He completely glosses over the design studio and educational markets, where space is at a premium, and 'looking nice' is important.

    I guess the Z1 not being needed in the market, and 'answering a question no one is asking', would be news to Dreamworks, who is actually buying them.

    The 'storage problem' is easily solved on the Generation 2 Z1 by adding a Thunderbolt RAID.

    Part of the reason for its weight is its serviceability. You don't need a weird suction-cup-handle gadget, and don't have to remove the screen, to swap drives on it.
  • cknobman
    I was thinking "Man this machine rocks", then I saw the price and my little bubble burst.

    Completely and ludicrously overpriced.
  • bambiboom
    Firstly, I am aware that people buy non-LGA2011 workstations- I have a dual Socket 775 Dell Precision. However, you imply that because I own an HP Z420 I should know this. My reply is that anyone interested in HP workstations should note that an HP Z420, that is Xeon E5, is LGA2011.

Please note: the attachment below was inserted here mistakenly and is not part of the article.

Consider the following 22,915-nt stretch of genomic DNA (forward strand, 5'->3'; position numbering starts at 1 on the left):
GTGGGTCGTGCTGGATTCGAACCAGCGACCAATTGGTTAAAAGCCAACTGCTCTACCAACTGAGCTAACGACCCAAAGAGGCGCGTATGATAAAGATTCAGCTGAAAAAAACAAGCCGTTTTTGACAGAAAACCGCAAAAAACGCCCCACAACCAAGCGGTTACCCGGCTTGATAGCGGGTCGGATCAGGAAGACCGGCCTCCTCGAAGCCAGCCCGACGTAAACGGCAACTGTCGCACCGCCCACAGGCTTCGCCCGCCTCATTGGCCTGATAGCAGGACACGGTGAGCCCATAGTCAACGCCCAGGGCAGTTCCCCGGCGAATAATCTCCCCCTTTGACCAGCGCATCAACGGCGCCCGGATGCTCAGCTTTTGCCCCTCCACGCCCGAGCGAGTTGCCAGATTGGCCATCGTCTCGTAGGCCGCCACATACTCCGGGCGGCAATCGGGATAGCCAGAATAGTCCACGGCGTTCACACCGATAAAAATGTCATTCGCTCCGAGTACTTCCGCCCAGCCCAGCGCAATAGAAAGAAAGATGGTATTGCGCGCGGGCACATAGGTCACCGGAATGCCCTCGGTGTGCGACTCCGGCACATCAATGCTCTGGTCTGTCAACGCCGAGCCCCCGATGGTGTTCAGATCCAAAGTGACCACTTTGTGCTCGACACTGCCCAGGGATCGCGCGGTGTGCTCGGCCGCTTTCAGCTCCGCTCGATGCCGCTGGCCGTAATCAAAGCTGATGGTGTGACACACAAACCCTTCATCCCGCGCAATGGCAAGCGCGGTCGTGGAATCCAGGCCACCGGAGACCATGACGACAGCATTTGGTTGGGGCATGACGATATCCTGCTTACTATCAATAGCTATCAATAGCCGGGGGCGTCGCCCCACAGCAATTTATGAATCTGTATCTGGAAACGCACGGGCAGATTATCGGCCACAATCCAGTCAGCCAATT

And yes, of course people do buy non LGA2011, it's only that they don't spend $6,600. How many Xeon E3 and especially "educational" systems are sold in that price range? Animators and modelers do use single CPU systems, and higher specification machines are used when all cores can be utilized. However, do "those lower machines" -and monitor cost $6,600?

    Consider this system >

    Processor: Intel Xeon Six-Core E5-1650 v2 3.5 / 3.9GHz LGA 2011 CPU > $590

    Motherboard: ASUS P9X79-E WS LGA 2011. X79 chipset,7X PCIe x16, 8X SATA III, USB 3.0 > $462

    RAM: 32GB ( 4 X 8GB) Kingston 8GB 240-Pin DDR3 SDRAM ECC Registered DDR3 1866 > $396 ($99 ea.)

    Graphics Card: PNY VCQK5000-PB NVIDIA Quadro K5000 4GB 256-bit video card > $1,800

    Hard Drive 1: Samsung Electronics 840 EVO-Series 250GB SSD > $139

    Hard Drives 2,3: 2X Western Digital Black 2 TB SATA3 HD WD2003FZEX (RAID 1) > $294 ($147each)

    Case: LIAN LI PC-A75 Black Aluminum ATX Full Tower Computer Case $170

    Power Supply: SeaSonic G-750 SSR-750RM 750W Power Supply $120

    Cooling: Cooler Master Seidon 120M –CPU Liquid Cooling System > $70

    Blu-Ray /DVD Burner: LG WH16NS40 - OEM $65

    Total = $3,846